If the FMF fires de la Torre before his team's June gauntlet, it will be hard to blame them. Actually, it wouldn't be shocking if they had immediate buyer's remorse shortly after hiring him. He played Giovani dos Santos, who has been poor in every game he has played anywhere, but in the hole since he was 17 years old, on the right wing in his first game as manager. In his second game, he handed a start to Sinha, the then-34-year-old trequarista who was the lynchpin of his Toluca sides in Liga MX, a player who obviously had little to no chance of helping Mexico in World Cup qualifying.
Quickly, here's a listing of obviously or potentially international quality Mexican No. 10s under the age of 30 who have received Mexico or Mexico Under-23 caps since the turn of the decade: Giovani dos Santos, Marco Fabian, Elias Hernandez, 'Hobbit' Cristian Bermudez, Edgar Pacheco. None of those players is perfect -- dos Santos, in particular, had a rough game against the United States on Tuesday -- but they all have the potential to play for 90 minutes against a team like the United States, potentially create goals, and go to the World Cup next summer.
There's also the case of Carlos Salcido, the converted left back who, oddly, has become an automatic first choice central midfielder. For a converted fullback he's actually quite competent, but his athleticism, tackling ability and accurate long balls are far from what Mexico need or have required in the past from players in his position.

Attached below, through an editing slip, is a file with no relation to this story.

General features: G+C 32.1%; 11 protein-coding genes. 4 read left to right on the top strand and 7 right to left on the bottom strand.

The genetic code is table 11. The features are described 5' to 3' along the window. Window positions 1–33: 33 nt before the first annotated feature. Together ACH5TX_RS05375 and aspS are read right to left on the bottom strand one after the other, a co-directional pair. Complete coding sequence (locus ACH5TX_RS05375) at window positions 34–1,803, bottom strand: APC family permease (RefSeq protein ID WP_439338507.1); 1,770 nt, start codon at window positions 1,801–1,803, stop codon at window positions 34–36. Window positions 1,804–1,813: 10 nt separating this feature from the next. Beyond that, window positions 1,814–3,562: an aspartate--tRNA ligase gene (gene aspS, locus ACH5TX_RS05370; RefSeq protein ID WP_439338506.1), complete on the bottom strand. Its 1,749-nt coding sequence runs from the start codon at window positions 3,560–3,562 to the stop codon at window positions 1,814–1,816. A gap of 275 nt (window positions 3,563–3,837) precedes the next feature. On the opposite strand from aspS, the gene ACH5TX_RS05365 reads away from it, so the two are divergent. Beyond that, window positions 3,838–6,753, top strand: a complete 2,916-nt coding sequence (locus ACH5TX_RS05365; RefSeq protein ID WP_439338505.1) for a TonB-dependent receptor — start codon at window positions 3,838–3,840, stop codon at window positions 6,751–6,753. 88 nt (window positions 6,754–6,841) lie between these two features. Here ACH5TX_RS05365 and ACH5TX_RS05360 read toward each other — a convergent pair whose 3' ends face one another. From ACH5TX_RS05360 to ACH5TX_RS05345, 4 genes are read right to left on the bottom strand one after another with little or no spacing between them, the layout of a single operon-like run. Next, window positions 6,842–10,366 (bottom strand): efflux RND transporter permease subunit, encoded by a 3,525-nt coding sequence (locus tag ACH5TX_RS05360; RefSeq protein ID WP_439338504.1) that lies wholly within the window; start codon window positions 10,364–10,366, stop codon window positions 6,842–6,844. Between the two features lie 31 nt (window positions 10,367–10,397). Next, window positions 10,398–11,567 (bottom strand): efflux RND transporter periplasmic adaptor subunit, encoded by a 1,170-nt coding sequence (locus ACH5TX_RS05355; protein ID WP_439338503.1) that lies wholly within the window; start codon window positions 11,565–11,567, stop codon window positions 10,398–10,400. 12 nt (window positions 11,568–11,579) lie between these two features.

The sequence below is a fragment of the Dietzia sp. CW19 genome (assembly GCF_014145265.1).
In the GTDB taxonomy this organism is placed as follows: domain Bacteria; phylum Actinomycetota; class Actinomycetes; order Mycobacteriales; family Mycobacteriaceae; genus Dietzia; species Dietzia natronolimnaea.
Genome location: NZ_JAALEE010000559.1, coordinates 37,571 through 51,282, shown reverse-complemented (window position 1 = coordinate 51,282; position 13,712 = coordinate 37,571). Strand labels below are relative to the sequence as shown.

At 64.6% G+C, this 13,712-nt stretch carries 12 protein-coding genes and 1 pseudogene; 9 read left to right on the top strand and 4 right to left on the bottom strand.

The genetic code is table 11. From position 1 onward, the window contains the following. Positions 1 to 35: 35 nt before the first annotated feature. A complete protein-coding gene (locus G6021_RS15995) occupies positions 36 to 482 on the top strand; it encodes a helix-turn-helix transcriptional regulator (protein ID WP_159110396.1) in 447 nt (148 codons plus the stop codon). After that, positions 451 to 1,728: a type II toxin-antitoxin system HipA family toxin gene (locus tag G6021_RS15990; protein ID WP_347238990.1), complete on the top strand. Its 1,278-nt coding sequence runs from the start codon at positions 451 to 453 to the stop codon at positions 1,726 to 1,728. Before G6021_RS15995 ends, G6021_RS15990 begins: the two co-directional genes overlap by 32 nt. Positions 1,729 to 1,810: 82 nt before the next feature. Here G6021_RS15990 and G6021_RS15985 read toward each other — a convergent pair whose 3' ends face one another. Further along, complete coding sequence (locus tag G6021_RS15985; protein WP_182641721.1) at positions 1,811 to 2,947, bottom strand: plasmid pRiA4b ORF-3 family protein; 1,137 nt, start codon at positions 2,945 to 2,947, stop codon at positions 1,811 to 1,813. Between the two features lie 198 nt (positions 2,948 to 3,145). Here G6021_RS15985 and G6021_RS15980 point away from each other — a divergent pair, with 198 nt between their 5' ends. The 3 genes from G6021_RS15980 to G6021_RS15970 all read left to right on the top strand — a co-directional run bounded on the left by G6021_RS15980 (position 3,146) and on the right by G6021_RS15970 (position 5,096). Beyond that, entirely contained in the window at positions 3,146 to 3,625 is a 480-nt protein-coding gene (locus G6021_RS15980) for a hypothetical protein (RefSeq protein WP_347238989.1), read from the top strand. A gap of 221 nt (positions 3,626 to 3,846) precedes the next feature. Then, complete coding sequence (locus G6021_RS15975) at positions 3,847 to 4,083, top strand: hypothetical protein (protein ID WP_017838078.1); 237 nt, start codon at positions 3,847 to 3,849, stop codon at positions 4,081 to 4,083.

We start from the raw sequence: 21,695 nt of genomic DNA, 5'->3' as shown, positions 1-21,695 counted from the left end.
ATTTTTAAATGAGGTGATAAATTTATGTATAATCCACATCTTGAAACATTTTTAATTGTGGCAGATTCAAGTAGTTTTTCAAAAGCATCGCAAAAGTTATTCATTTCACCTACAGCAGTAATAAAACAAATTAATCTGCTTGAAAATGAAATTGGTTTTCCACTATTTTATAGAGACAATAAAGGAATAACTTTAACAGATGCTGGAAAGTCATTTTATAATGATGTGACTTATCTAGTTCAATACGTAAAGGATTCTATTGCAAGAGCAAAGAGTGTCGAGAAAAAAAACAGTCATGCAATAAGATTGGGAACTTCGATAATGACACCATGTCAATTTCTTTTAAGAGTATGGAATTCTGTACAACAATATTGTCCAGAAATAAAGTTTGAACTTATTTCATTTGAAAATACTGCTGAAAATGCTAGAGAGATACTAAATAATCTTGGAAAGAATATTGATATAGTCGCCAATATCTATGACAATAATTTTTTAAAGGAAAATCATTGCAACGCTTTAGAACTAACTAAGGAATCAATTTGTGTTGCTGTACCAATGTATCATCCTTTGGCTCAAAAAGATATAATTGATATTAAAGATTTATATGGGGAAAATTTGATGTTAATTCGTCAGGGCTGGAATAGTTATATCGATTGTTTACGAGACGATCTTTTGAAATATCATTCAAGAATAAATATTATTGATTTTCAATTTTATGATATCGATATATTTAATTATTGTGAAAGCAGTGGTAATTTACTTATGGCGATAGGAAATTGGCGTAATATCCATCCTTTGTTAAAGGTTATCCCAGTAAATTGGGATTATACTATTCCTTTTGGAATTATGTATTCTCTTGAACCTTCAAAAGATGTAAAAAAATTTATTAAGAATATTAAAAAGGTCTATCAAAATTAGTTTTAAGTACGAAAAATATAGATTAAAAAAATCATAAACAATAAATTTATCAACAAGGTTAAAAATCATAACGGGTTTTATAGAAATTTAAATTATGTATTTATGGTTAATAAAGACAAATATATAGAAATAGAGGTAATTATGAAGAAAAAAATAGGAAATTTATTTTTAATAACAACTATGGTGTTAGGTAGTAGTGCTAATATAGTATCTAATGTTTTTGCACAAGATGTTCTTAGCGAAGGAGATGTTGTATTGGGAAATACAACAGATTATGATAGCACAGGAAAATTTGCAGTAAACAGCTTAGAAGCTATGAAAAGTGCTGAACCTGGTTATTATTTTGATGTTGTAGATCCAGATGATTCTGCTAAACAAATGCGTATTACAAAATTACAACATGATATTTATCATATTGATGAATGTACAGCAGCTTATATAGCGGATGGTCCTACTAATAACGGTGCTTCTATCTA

In the beginning of Chepo's tenure and for a decade before he took over, Gerardo Torrado was the man who ran the show in the center of the park for El Tri. He's much more of a technical tackler than a crunching tackler, has never been much of an athlete, is crisper with his short passes than his long balls, and is excellent at dictating the tempo that his team plays. He could not be any less like Salcido.
Torrado is 33 years old, meaning that it might be time for Mexico to move on to a younger player, but Chepo hasn't excluded anyone on the basis of age during his tenure. Torrado is also fit and in form again, and was a key player in Mexico's Gold Cup win back in 2011.
Mexico doesn't have a like-for-like replacement for Torrado, but they have a lot of good central midfield players who are closer to Torrado than Salcido. Like the No. 10 role, there are a lot of international quality or nearly international quality players under the age of 30 that Chepo could potentially call on: Jesus Molina, Edgar Andrade, Hector Herrera and Jorge Enriquez. There's also Fernando Arce, who, while 32 years old, was key to Tijuana's Liga MX win last season and is performing very well in Copa Libertadores.
De la Torre has also clung to the corpse of Rafael Marquez, inexplicably keeping him in the Mexico team ahead of guys like Hugo Ayala, the best defender in Liga MX, and Diego Reyes, the young phenom who's headed to FC Porto. When Marquez's lack of form and fitness was so obvious that even Chepo couldn't deny it, he made 'Maza' Francisco Rodriguez his first choice central defender alongside Hector Moreno.
'Maza' was once an effective center back in the Bundesliga, but those days have long passed. In fact, Stuttgart let him walk on a free transfer this January instead of making him see out the remainder of his contract. They probably could have squeezed a transfer fee out of his current club, Club América, but decided it wasn't worth the bother. He was so bad that they just wanted him to leave as fast as possible so they didn't have to pay his wages anymore. This is de la Torre's captain.
In the 0-0 draw against Jamaica to start World Cup qualifying, Maza was an absolute disaster. The only reason Mexico didn't lose was because of Jamaica's poor finishing. Maza was no match for Ryan Johnson, an average MLS striker. After that draw, he made the very captainly decision to flip off a television camera. He wasn't benched or stripped of the armband. Instead, he started as captain against Honduras on Friday and was responsible for both goals, getting out-jumped on the first and giving away a penalty for the equalizer.